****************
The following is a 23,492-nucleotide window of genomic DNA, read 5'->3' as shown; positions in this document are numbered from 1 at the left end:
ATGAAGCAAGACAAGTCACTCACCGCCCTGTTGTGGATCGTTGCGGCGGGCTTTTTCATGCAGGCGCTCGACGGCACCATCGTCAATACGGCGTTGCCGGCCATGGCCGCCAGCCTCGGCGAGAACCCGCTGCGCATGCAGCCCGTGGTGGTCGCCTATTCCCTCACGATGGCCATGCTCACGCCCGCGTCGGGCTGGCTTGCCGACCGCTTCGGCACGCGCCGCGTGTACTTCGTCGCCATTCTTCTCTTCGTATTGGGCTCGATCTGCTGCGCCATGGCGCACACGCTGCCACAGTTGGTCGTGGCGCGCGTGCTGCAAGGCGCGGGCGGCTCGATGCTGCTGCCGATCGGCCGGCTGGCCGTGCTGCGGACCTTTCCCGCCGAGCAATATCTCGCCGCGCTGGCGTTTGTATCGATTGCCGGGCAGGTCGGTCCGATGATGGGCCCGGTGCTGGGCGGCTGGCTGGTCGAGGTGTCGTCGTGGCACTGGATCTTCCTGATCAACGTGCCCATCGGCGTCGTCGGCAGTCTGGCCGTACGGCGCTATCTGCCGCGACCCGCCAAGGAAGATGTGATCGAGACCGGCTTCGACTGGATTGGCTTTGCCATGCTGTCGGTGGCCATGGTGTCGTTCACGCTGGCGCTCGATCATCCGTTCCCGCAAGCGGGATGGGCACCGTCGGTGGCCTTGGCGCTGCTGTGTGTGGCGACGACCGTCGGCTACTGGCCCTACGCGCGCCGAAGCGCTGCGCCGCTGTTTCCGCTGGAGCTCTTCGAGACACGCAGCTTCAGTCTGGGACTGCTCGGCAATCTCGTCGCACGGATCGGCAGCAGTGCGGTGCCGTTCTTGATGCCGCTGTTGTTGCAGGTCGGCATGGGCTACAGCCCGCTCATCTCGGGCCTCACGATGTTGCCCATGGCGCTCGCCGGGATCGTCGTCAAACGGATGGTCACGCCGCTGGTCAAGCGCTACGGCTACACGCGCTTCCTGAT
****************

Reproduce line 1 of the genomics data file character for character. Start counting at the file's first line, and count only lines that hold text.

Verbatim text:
The following is a 23,492-nucleotide window of genomic DNA, read 5'->3' as shown; positions in this document are numbered from 1 at the left end: